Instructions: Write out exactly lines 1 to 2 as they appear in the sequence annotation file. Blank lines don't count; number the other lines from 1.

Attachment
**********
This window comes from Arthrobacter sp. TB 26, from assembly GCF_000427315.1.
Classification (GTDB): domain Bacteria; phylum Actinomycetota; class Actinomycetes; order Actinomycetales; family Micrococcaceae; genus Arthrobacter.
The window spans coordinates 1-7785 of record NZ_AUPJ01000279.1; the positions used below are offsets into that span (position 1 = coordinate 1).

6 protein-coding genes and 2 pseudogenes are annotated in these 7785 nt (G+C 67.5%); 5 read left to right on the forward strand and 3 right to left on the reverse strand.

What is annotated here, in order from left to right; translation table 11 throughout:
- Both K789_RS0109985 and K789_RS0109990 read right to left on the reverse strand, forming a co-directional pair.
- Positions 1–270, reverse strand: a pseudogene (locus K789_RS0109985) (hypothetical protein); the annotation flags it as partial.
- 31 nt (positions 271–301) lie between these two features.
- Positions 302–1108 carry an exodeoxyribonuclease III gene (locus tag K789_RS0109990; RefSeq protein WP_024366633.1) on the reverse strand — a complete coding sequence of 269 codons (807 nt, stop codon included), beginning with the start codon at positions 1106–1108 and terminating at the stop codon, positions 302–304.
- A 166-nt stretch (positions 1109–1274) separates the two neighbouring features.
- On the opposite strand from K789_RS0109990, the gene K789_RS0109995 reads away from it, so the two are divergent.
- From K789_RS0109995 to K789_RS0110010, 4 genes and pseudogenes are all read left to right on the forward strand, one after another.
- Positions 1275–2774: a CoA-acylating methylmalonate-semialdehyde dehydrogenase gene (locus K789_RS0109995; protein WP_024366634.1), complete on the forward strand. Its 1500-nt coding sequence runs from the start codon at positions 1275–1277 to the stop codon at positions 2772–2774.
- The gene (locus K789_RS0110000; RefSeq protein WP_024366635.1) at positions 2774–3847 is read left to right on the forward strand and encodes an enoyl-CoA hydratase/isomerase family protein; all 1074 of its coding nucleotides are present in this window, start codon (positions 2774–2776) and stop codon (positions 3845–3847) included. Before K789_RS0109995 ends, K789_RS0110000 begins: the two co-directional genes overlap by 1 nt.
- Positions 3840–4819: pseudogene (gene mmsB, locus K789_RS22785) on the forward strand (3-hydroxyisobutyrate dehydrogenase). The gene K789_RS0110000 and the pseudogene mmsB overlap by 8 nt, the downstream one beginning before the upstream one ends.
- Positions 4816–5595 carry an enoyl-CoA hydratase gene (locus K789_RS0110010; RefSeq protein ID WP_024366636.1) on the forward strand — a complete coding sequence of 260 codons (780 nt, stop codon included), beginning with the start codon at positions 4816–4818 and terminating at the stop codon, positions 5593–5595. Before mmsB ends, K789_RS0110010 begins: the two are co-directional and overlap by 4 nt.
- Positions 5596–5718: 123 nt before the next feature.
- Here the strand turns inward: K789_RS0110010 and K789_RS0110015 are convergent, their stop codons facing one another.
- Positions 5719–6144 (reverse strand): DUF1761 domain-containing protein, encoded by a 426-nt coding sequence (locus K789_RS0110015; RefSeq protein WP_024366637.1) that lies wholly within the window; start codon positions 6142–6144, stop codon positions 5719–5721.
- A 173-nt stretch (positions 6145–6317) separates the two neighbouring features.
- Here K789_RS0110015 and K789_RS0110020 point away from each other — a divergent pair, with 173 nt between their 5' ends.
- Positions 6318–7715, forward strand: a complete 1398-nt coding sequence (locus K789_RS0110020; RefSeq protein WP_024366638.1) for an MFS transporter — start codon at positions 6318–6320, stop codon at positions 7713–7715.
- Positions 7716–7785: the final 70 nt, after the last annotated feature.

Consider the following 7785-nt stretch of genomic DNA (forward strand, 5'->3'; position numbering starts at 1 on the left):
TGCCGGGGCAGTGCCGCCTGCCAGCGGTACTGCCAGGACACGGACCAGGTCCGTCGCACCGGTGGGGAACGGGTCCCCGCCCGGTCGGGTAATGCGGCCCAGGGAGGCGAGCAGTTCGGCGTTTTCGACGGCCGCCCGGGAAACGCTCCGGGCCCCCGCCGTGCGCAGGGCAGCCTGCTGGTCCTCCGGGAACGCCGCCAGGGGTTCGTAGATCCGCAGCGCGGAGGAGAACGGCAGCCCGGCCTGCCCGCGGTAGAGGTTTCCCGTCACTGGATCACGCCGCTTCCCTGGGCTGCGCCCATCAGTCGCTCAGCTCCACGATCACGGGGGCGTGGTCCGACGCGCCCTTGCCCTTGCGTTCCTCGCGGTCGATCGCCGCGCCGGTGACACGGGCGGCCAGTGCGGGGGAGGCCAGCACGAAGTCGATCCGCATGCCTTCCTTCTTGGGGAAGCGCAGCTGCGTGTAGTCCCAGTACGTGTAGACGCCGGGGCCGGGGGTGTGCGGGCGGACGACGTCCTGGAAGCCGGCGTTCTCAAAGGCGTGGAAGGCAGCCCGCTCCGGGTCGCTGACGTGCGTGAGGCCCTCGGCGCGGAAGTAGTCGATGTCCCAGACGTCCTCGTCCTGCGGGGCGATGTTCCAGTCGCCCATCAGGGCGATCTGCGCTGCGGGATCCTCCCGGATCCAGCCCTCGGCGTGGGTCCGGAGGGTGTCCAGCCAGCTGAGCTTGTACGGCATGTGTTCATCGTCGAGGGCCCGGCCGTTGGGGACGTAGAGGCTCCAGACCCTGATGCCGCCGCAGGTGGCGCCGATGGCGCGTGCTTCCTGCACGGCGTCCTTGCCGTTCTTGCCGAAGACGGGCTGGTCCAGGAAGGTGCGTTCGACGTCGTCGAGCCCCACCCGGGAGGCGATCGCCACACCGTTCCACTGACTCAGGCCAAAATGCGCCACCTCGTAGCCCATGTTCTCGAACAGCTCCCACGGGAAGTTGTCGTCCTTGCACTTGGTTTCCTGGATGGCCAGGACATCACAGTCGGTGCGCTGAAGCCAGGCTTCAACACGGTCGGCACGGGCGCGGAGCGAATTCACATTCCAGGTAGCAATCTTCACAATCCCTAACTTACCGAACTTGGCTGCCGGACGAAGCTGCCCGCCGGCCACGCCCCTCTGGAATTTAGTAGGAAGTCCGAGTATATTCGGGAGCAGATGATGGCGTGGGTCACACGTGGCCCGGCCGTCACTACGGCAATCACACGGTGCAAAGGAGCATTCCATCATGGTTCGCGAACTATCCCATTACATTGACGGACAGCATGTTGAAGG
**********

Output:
This window comes from Arthrobacter sp. TB 26, from assembly GCF_000427315.1.
Classification (GTDB): domain Bacteria; phylum Actinomycetota; class Actinomycetes; order Actinomycetales; family Micrococcaceae; genus Arthrobacter.